Felix Dodds, Stakeholder Forum for a Sustainable Future, stressed theneed to move the human dimensions’ agenda for building well-prepared societies to the center stage of the 2012 framework. He expressed concern regarding the lack of proper stakeholder involvement in the climate change process, such as in the work of the Subsidiary Body on Implementation and the Ad hoc Working Group on Long Term Cooperative Action. He proposed the creation of an informal government support groupto prepare a set of detailed recommendations for Copenhagen, to be circulated to all governments.

Bremley Lyngdoh, Worldview Impact, stressed the link between poverty and the environment and the need to test the policies proposed at the international level to see how they work for people at the local level. He also emphasized that the principle of “eco-effectiveness” should prevailover “eco-efficiency,” as the latter would not necessarily prevent pollution. He advocated the localization of environmental curricula, and stressed the crucial role of youth and the engagement of local people in attaining sustainability.

John Takang, UNU-International Human Dimension Programme, described his research, which focuses on the human dimension of global change, namely how humans influence their environment and the resultant impacts of altered environments on human life. He stressed the importance ofresearch to identify the kind of education that is necessary for realizing sustainability and the institutions that are required to cope with global change.

Participants discussed: education and awareness as a fundament building block of sustainable development; the links between poverty, security and the environment; eco-effectiveness principles; and the absence ofresearch on the linkages between climate change and public health.

Saturday, September 27, 2008

Element Bremley on MTV SWITCH 2008

Half a billion MTV viewers around the world can now meet five dynamic young innovators in the race to combat global climate change, thanks to a lively and inspiring new series of short films called Element. Produced with the support of Internews, the Element series anchors a new package of films and public service announcements (PSAs) launched on September 11, 2008 by MTV Networks International as part of its global climate change campaign, MTV Switch.

Switch is MTV Networks International's Global Climate Change Campaign. They will be looking for the best ideas and innovations that can help MTV reinvent how people on earth can live in ways that are cool for humans and the planet. The Element series will be made available to MTV’s global network of 165 local TV channels in 162 countries, with a potential audience of 560 million viewers. Five new Element films will be presented to the MTV global audience of 15-25 year olds alongside cutting-edge PSAs on global warming, fresh from a stable of top European and US creative agencies.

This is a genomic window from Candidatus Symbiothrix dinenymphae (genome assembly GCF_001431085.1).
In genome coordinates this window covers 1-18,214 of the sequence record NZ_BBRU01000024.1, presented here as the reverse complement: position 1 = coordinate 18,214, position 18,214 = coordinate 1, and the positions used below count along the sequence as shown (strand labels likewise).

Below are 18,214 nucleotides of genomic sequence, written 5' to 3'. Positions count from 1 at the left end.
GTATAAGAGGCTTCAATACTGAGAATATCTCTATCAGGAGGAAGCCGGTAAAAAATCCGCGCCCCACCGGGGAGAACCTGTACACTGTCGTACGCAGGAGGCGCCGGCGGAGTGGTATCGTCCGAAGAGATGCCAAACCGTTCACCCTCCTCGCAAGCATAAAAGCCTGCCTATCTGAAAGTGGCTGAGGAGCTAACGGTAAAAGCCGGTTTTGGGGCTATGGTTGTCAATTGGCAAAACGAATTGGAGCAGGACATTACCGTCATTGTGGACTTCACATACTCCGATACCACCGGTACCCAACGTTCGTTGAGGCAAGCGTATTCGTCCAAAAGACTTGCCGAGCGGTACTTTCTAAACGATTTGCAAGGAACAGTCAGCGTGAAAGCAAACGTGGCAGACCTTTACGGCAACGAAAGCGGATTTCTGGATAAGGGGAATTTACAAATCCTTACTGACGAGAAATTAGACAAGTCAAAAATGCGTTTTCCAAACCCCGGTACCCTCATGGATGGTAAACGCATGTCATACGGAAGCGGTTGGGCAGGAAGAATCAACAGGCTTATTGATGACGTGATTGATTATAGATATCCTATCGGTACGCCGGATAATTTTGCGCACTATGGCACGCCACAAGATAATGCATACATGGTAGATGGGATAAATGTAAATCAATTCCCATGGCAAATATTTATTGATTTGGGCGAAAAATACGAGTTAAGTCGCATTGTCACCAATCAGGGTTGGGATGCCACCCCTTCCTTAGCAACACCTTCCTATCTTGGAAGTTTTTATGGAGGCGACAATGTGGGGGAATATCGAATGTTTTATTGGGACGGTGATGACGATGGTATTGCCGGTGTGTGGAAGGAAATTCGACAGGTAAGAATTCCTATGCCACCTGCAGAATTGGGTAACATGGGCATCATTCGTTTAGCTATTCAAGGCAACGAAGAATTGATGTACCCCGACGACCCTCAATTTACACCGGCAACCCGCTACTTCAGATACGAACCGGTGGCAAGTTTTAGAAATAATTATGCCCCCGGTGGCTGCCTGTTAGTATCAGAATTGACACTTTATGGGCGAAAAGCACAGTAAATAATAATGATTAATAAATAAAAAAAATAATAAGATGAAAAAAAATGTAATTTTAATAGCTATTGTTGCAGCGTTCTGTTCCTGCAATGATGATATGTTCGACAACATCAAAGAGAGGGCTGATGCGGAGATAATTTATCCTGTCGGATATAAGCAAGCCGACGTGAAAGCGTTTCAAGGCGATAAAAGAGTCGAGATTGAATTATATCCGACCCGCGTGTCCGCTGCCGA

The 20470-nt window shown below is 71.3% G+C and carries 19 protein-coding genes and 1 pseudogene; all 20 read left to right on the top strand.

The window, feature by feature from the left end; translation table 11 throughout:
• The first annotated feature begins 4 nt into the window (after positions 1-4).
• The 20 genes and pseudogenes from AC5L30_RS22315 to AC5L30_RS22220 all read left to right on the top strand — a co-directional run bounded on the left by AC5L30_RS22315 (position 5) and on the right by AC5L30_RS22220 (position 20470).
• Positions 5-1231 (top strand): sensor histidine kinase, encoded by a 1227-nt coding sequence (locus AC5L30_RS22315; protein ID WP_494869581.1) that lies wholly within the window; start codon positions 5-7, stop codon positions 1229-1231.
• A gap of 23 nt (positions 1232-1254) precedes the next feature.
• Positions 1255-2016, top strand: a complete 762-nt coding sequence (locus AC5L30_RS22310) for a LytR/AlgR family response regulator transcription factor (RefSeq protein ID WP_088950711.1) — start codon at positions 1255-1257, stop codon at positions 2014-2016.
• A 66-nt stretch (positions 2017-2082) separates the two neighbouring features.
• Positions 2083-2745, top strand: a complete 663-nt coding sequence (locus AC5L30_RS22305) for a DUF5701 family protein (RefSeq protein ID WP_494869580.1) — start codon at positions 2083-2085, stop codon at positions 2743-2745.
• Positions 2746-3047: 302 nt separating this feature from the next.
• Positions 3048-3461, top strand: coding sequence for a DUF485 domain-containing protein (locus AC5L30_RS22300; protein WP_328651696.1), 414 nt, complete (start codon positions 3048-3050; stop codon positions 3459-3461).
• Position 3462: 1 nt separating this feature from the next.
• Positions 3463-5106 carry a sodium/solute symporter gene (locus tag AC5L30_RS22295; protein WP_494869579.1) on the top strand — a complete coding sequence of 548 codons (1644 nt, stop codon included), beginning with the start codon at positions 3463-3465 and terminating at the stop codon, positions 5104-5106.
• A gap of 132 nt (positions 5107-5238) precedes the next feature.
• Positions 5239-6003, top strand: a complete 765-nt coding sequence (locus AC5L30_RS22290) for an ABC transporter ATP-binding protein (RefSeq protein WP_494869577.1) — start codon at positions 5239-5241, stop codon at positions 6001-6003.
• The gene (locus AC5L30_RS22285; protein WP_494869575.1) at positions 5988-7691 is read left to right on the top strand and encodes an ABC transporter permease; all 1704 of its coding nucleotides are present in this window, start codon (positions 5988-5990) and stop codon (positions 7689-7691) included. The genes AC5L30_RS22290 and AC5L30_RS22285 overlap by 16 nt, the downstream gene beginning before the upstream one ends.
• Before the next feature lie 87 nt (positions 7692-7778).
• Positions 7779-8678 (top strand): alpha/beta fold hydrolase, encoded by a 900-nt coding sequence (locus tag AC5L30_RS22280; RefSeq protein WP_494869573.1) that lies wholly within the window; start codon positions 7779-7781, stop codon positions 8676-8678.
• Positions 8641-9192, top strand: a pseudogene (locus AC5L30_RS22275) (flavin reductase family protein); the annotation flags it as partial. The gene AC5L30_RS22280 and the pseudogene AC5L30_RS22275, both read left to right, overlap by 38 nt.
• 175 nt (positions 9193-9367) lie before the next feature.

In the five-minute pieces in the new Element series, viewers follow the stories of five young individuals who are tackling global warming head-on: Harsha, who won the Australian Young Designer of the Year award for an almost fossil fuel-free, bio-plastic molded car; Bremley, who is fighting deforestation and desertification in his native Northeast India; Courtney, an American living in Oxford, England who manages carbon offsetting projects around the world; Igor, a Brazilian whose urban food gardens are slowly spreading across Rio de Janeiro; and Sepehr, named Iran’s Best Environmental Blogger.

The films will reach global TV and Internet audiences just as the UN is convening vital international negotiations in the run-up to the Copenhagen Climate Summit in 2009. Satinder Bindra, Director of Communications for the United Nations Environment Programme (UNEP), said, “UNEP commends the MTV SWITCH campaign for commissioning programming that so effectively combines entertainment and real world examples of youth engagement in climate change. It is fascinating to see how many of the young Element entrepreneurs already have their feet firmly in the new carbon economy that UNEP is promoting.”

The Element Climate Change Series is a co-production of the Element Partnership and TVE, made with the support of Internews, the European Commission EuropeAid Cooperation Office, Oxfam Novib and the Com + Alliance of Communicators for Sustainable Development that includes UNEP, the World Bank and the Reuters Foundation.

Tuesday, January 15, 2008

White Christmas in Chamonix by the French Alps

This year I decided to spend Christmas with my younger brother Aiban in a winter wonderland called Chamonix. We flew to Geneva from London where we stayed for a few days at a friend's house and then we took the bus across the French border to Chamonix. It was Aiban's first white Christmas and he really enjoyed himself in the snow.